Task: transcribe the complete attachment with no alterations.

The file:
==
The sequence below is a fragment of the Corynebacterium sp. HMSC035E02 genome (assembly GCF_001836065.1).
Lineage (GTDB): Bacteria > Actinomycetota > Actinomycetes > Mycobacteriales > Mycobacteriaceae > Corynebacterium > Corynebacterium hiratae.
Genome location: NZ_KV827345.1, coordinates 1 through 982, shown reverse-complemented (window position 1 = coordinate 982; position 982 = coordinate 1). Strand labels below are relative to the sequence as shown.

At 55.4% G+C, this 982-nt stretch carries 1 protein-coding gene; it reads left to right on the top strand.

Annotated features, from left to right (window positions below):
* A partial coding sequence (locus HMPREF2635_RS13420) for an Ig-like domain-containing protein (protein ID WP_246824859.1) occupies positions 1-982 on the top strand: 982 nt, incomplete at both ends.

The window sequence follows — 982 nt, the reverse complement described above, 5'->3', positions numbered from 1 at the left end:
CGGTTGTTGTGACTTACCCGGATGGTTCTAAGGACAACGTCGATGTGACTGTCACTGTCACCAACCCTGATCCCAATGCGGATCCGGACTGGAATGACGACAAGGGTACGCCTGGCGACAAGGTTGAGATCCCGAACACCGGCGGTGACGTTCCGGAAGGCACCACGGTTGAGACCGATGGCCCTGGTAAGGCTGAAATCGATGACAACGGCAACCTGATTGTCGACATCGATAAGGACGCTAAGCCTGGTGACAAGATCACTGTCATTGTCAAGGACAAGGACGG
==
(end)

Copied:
The sequence below is a fragment of the Corynebacterium sp. HMSC035E02 genome (assembly GCF_001836065.1).
Lineage (GTDB): Bacteria > Actinomycetota > Actinomycetes > Mycobacteriales > Mycobacteriaceae > Corynebacterium > Corynebacterium hiratae.
Genome location: NZ_KV827345.1, coordinates 1 through 982, shown reverse-complemented (window position 1 = coordinate 982; position 982 = coordinate 1). Strand labels below are relative to the sequence as shown.

At 55.4% G+C, this 982-nt stretch carries 1 protein-coding gene; it reads left to right on the top strand.

Annotated features, from left to right (window positions below):
* A partial coding sequence (locus HMPREF2635_RS13420) for an Ig-like domain-containing protein (protein ID WP_246824859.1) occupies positions 1-982 on the top strand: 982 nt, incomplete at both ends.

The window sequence follows — 982 nt, the reverse complement described above, 5'->3', positions numbered from 1 at the left end:
CGGTTGTTGTGACTTACCCGGATGGTTCTAAGGACAACGTCGATGTGACTGTCACTGTCACCAACCCTGATCCCAATGCGGATCCGGACTGGAATGACGACAAGGGTACGCCTGGCGACAAGGTTGAGATCCCGAACACCGGCGGTGACGTTCCGGAAGGCACCACGGTTGAGACCGATGGCCCTGGTAAGGCTGAAATCGATGACAACGGCAACCTGATTGTCGACATCGATAAGGACGCTAAGCCTGGTGACAAGATCACTGTCATTGTCAAGGACAAGGACGG